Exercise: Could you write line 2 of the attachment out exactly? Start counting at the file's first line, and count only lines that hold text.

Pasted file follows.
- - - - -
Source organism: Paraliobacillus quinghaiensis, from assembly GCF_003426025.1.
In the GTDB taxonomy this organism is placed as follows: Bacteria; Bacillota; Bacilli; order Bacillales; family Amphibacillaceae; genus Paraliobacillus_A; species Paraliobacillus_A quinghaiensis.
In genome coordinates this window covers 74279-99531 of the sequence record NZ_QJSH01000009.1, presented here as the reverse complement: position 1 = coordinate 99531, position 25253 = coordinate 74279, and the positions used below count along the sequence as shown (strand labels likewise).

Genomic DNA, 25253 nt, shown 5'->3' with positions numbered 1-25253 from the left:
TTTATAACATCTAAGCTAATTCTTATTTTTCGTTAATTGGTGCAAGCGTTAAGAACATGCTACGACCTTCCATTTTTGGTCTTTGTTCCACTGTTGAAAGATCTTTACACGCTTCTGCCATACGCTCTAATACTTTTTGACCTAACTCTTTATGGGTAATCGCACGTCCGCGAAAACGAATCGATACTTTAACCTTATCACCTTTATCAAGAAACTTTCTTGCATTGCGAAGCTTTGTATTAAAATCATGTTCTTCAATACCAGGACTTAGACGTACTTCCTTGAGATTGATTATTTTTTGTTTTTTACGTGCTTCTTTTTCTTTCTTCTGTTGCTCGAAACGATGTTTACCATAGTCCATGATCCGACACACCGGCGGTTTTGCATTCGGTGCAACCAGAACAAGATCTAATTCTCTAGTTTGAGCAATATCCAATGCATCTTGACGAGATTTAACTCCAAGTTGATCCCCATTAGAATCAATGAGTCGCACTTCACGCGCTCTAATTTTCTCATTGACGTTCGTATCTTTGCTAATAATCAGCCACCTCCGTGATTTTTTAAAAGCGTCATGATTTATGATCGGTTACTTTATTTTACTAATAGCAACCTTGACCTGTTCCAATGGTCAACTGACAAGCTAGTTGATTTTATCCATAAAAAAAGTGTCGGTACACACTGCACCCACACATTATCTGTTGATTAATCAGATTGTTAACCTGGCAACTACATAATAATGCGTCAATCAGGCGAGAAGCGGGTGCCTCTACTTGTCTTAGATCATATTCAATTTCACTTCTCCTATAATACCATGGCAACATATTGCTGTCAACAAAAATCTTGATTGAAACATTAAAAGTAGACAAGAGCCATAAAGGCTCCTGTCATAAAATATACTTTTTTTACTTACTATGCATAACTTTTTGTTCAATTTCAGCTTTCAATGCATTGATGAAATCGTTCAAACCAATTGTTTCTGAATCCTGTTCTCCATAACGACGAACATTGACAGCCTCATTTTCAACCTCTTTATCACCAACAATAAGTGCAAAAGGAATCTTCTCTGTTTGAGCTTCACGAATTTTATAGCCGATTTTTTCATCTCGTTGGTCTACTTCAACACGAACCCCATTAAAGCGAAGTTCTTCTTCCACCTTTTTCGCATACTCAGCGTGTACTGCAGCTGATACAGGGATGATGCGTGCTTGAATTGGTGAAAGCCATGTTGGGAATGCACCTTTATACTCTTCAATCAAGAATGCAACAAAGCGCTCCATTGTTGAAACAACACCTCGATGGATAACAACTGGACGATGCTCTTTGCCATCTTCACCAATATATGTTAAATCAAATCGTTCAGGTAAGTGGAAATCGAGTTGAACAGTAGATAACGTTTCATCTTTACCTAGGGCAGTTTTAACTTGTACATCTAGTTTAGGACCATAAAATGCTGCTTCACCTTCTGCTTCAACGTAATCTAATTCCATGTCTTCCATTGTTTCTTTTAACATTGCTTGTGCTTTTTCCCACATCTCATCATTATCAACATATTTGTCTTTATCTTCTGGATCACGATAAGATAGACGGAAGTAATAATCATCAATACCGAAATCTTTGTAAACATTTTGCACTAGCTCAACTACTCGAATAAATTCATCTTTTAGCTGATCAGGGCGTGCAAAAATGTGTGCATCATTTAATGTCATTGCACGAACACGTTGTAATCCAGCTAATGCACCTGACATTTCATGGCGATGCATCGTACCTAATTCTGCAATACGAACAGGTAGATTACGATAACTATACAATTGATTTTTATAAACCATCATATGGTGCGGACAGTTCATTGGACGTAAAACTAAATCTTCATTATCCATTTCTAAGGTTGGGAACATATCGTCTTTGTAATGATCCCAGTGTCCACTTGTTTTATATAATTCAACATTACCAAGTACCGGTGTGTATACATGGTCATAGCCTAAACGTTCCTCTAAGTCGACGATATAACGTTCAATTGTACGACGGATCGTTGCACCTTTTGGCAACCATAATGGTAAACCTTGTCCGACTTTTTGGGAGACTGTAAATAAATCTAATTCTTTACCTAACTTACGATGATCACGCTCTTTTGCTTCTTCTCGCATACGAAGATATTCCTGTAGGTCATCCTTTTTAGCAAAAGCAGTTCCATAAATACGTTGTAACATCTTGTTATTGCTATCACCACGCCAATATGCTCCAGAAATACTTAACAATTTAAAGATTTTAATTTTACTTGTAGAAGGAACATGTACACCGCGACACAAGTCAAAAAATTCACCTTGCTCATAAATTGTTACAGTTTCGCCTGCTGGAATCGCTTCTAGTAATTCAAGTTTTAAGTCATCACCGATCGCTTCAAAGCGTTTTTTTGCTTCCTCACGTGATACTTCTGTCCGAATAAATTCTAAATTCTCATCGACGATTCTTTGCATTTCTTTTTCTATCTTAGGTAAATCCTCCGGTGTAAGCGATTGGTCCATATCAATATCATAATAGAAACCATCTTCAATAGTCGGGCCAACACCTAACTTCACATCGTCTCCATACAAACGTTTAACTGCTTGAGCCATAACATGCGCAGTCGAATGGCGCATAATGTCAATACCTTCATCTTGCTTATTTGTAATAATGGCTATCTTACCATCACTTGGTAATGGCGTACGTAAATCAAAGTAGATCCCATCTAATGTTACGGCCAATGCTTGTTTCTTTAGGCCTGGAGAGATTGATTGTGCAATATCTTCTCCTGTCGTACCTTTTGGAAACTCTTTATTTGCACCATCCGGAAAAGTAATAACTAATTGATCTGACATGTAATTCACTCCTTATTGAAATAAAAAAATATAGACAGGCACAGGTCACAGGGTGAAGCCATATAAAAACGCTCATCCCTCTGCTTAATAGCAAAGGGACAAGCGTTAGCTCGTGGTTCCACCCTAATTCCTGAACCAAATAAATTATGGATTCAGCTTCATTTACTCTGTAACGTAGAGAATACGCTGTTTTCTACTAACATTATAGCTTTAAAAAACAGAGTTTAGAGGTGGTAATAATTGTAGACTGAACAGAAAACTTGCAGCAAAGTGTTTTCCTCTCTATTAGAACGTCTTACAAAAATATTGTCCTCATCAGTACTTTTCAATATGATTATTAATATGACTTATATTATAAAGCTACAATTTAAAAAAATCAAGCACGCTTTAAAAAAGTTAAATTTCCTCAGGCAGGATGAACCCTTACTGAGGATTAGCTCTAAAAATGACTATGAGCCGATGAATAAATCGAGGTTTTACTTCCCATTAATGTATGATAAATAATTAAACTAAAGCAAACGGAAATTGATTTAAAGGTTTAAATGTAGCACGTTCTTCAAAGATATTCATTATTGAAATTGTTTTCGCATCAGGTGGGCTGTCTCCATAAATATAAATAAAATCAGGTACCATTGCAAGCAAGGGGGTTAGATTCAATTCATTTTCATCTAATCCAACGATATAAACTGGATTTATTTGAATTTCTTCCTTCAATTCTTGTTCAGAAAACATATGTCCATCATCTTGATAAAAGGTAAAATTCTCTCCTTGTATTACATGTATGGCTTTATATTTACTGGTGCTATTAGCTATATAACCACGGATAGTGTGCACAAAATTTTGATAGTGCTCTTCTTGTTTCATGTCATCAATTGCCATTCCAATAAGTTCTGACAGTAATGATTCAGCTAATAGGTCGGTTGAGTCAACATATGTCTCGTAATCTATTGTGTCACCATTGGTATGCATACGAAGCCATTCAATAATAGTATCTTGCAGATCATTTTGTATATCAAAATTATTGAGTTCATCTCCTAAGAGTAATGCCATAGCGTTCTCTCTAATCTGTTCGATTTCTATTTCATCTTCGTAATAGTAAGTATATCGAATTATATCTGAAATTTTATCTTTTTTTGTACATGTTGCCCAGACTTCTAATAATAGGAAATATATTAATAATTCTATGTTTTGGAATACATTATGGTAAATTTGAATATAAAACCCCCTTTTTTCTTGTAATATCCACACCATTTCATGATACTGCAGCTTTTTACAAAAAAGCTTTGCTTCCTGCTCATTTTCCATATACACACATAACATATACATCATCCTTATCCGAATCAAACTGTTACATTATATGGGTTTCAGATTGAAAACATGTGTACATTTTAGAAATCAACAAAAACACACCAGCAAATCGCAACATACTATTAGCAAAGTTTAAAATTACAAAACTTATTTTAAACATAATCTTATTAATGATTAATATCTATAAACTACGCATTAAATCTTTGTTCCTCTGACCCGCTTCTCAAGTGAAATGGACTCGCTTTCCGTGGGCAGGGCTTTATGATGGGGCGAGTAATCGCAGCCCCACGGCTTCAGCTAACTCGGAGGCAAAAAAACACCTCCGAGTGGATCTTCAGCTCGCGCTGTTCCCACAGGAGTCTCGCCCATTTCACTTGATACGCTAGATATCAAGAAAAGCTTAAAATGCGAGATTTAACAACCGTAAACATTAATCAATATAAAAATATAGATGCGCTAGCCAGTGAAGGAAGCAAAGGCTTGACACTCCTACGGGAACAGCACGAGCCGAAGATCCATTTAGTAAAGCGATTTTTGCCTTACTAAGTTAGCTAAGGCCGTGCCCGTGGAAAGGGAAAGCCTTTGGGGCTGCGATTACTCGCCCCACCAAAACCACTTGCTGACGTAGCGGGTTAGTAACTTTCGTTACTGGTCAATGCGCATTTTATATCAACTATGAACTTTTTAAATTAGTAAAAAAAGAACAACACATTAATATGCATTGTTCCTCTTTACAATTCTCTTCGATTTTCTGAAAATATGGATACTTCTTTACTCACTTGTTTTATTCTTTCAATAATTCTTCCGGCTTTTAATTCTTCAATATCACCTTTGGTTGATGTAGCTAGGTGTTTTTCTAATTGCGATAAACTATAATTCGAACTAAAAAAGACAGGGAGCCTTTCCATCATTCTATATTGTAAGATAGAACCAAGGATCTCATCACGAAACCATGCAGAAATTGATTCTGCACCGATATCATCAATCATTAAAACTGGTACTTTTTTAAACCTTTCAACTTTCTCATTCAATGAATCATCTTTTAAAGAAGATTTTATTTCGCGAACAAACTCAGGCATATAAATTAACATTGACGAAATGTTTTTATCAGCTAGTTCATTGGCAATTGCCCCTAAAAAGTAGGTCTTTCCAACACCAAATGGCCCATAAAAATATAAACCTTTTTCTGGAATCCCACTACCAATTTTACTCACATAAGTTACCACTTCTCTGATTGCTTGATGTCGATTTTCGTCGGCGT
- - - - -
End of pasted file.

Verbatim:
In the GTDB taxonomy this organism is placed as follows: Bacteria; Bacillota; Bacilli; order Bacillales; family Amphibacillaceae; genus Paraliobacillus_A; species Paraliobacillus_A quinghaiensis.